Blood Disorders

Design and discovery of novel organ specific iron chelating system for the treatment of transfusional iron overload

Iron is essential for different physiological functions and biochemical activities in the body, but is extremely toxic in excess. Because humans don’t have an active mechanism to excrete excess iron, too much iron in the system can lead to iron overload. 

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2017
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Generation of a humanized mouse xenotransplant model of myelodysplastic syndrome

Myelodysplastic syndromes (MDS) are diseases of the blood and bone marrow. MDS originate when a stem cell, from which all other blood cells originate, becomes mutated and then overgrows and crowds out other cells. This results in reduced numbers of red cells (anemia), white cells (leukopenia) and platelets (thrombocytopenia) circulating in the blood. As the disease progresses, bone marrow may completely fail to produce normal cells, and the myelodysplastic stem cell may develop into cancer, Acute myeloid leukemia (AML).

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2011
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The role of the Ahi-1 oncogene in the regulation of hematopoietic stem cell development, function, and leukemogenesis

Chronic myelogenous leukemia (CML) is a cancer of the white blood cells. The disease starts when genetic changes in blood stem cells (hematopoietic stem cells, or HSCs) cause them to become malignant (leukemic stem cells) and grow uncontrollably. Normally, HSCs make all the white and red blood cells that function to protect our bodies from infections and to carry oxygen and nutrients to other cells in the body. In CML, leukemic stem cells crowd out all other cells in the bone marrow, leading to illness and eventually, if uncontrolled, death in the patient.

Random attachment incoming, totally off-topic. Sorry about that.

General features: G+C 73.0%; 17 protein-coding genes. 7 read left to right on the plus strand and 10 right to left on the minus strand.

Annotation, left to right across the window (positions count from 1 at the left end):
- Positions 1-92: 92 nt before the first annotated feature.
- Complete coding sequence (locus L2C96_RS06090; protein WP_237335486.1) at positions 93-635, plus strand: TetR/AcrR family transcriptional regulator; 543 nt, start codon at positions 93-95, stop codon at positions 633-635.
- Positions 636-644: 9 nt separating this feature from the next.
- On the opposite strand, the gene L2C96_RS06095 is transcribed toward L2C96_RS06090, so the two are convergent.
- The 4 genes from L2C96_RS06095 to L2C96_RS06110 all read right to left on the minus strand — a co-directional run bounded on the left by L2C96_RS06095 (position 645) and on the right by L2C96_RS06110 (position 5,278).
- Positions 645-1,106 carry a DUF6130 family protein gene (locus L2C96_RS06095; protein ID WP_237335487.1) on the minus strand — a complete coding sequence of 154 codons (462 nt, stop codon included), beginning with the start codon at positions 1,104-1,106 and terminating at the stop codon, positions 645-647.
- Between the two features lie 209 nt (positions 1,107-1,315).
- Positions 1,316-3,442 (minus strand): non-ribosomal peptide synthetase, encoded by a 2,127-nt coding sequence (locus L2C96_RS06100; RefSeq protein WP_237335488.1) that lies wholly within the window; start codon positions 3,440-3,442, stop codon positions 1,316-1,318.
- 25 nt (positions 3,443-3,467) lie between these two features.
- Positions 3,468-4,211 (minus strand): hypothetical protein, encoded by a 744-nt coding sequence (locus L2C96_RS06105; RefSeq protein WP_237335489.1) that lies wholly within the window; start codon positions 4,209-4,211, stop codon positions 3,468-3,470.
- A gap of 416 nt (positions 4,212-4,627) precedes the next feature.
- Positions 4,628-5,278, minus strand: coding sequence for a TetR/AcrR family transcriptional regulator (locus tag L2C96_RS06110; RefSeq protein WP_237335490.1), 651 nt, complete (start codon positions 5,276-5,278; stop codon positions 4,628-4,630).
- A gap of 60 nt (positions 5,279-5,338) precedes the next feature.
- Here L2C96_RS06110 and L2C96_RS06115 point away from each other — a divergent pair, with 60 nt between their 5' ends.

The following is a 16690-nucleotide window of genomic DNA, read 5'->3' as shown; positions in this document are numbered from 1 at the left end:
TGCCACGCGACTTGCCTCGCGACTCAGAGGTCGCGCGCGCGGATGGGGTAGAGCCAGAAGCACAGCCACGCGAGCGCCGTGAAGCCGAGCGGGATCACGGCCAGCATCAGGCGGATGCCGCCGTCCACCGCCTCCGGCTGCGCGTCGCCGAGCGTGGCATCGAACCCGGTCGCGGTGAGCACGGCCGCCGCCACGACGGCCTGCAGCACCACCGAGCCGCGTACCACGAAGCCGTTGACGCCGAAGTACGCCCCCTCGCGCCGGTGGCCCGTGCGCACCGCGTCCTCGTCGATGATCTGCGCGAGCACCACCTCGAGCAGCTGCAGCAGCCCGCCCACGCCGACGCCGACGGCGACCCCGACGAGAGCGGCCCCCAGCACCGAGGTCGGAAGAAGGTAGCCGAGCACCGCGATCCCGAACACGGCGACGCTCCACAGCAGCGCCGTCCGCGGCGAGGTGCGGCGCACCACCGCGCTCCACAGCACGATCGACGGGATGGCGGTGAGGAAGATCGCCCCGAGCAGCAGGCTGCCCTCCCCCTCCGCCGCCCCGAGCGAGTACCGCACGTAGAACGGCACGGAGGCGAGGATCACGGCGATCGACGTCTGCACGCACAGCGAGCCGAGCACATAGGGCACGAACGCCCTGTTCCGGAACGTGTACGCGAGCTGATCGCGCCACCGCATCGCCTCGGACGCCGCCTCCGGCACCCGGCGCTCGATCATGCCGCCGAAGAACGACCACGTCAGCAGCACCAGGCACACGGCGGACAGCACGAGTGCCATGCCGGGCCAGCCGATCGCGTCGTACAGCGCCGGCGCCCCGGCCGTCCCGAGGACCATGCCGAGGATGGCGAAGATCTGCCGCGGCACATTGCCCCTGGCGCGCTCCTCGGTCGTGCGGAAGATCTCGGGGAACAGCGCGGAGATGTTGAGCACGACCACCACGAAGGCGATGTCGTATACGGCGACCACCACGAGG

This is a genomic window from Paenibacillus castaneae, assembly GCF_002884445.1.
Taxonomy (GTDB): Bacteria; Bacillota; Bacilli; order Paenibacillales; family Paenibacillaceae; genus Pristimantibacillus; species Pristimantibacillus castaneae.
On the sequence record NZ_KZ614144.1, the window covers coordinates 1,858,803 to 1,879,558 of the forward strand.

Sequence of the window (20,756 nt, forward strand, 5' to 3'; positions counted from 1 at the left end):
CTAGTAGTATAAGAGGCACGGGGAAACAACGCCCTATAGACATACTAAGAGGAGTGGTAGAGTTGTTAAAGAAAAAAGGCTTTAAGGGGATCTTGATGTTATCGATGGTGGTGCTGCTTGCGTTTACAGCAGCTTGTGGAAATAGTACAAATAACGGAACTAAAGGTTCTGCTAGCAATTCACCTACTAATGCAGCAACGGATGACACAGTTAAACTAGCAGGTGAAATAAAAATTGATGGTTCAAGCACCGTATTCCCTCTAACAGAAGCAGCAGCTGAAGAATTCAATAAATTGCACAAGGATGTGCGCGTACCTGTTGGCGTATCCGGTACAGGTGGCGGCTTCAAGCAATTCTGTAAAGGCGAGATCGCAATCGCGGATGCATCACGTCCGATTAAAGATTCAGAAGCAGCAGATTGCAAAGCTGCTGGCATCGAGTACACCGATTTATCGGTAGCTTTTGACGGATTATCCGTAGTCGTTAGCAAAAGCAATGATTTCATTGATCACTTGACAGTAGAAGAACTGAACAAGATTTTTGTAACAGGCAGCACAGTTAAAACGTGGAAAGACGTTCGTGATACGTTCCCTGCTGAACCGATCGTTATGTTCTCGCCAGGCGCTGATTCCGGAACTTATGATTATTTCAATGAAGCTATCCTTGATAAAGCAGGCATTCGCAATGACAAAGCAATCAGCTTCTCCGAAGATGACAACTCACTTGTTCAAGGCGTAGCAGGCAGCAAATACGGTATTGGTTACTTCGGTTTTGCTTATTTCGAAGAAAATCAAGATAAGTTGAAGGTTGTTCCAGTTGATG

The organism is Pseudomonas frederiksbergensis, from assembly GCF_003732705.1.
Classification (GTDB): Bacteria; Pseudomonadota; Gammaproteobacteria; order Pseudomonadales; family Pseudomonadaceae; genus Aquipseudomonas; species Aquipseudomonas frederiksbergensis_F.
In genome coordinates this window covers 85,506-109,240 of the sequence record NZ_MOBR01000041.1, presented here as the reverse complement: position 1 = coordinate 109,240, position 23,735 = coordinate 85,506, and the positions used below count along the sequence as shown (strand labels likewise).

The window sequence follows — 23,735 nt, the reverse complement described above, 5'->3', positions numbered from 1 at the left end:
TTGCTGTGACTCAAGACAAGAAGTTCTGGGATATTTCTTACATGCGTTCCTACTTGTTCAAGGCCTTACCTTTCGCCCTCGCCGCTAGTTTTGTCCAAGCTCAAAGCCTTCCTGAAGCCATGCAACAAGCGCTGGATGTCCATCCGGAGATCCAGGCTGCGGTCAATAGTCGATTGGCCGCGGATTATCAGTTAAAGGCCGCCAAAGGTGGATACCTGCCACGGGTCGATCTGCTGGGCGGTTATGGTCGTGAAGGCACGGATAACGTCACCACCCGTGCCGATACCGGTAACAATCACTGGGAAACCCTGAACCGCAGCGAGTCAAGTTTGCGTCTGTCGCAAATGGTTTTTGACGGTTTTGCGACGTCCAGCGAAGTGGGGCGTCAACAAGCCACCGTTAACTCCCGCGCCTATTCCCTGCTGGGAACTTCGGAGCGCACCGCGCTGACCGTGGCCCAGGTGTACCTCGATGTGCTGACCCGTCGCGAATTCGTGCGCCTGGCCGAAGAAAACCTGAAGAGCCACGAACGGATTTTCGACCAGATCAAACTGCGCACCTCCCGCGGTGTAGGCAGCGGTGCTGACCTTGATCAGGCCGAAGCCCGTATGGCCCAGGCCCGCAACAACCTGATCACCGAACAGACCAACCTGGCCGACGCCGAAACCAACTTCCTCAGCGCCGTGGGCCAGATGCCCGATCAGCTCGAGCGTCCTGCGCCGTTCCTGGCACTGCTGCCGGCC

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2011
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Analysis of Integrin Function in Muscle Formation and Maintenance

Cells in multi-cellular organisms such as humans are arranged in highly complex three-dimensional structures. The cells attach to their environment through cell adhesion proteins, which create a type of living scaffolding for the body. Integrins are an important type of cell adhesion molecule that attaches cells to tissues to provide structure within the body (bone, tendon, etc). Cell adhesion has varied and critical roles during animal and human development.

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2008

Stem Cell Physiology

Researchers in the Stem Cell Physiology Research Unit, located at The Biomedical Research Centre at UBC, are studying the biology of bone marrow stem cells and the immune system. They are focusing on understanding the molecular mechanisms that control how bone-marrow stem cells self-renew and how they differentiate into and function as specific types of blood cells. Their long-term goal is to understand how defence, repair, and regeneration are regulated and how this knowledge can be exploited to benefit health and offer new treatments for disease.

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2004
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Centre for Blood Research and Laboratory for Molecular Biophysics

The Centre for Blood Research (CBR) applies contemporary methods of biotechnology to the study of blood and blood processing to enhance the Canadian blood system. This unit brings together the CBR and UBC’s Laboratory of Molecular Biophysics, a campus-wide resource for physically characterizing biological macromolecules (such as those that make up blood) through advanced instrument/technology research, development and support. With the clustering of clinical scientists, basic scientists and engineers in one space, this unit is uniquely positioned to create new, fundamental and practical knowledge in transfusion science.

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2003
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